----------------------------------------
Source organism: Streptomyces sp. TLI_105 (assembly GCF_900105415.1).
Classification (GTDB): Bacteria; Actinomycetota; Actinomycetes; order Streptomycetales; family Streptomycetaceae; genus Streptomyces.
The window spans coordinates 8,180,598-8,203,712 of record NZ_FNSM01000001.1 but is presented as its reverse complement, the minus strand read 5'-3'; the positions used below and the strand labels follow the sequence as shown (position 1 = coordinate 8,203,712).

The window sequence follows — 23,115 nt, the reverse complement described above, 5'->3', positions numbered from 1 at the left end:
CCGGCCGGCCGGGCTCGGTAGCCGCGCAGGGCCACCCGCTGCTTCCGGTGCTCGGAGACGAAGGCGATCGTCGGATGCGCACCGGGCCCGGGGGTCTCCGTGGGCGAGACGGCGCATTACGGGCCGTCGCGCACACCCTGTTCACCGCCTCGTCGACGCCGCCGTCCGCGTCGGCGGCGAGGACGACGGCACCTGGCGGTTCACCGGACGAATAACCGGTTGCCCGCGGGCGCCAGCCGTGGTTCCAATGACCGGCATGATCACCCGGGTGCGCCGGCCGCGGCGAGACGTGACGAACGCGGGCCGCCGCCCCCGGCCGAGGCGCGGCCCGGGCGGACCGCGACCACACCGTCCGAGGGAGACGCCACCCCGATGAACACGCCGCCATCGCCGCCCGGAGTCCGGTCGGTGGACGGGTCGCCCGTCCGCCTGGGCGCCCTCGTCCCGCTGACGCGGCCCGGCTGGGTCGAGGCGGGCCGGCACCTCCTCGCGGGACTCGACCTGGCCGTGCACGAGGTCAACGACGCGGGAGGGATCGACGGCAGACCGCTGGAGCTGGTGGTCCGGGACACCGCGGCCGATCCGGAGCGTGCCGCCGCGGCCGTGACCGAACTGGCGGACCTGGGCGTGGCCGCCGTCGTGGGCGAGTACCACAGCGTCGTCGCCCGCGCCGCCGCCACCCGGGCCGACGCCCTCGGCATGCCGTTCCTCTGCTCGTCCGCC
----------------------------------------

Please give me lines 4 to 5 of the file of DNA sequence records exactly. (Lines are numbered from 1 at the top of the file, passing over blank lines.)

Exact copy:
The window sequence follows — 23,115 nt, the reverse complement described above, 5'->3', positions numbered from 1 at the left end:
CCGGCCGGCCGGGCTCGGTAGCCGCGCAGGGCCACCCGCTGCTTCCGGTGCTCGGAGACGAAGGCGATCGTCGGATGCGCACCGGGCCCGGGGGTCTCCGTGGGCGAGACGGCGCATTACGGGCCGTCGCGCACACCCTGTTCACCGCCTCGTCGACGCCGCCGTCCGCGTCGGCGGCGAGGACGACGGCACCTGGCGGTTCACCGGACGAATAACCGGTTGCCCGCGGGCGCCAGCCGTGGTTCCAATGACCGGCATGATCACCCGGGTGCGCCGGCCGCGGCGAGACGTGACGAACGCGGGCCGCCGCCCCCGGCCGAGGCGCGGCCCGGGCGGACCGCGACCACACCGTCCGAGGGAGACGCCACCCCGATGAACACGCCGCCATCGCCGCCCGGAGTCCGGTCGGTGGACGGGTCGCCCGTCCGCCTGGGCGCCCTCGTCCCGCTGACGCGGCCCGGCTGGGTCGAGGCGGGCCGGCACCTCCTCGCGGGACTCGACCTGGCCGTGCACGAGGTCAACGACGCGGGAGGGATCGACGGCAGACCGCTGGAGCTGGTGGTCCGGGACACCGCGGCCGATCCGGAGCGTGCCGCCGCGGCCGTGACCGAACTGGCGGACCTGGGCGTGGCCGCCGTCGTGGGCGAGTACCACAGCGTCGTCGCCCGCGCCGCCGCCACCCGGGCCGACGCCCTCGGCATGCCGTTCCTCTGCTCGTCCGCC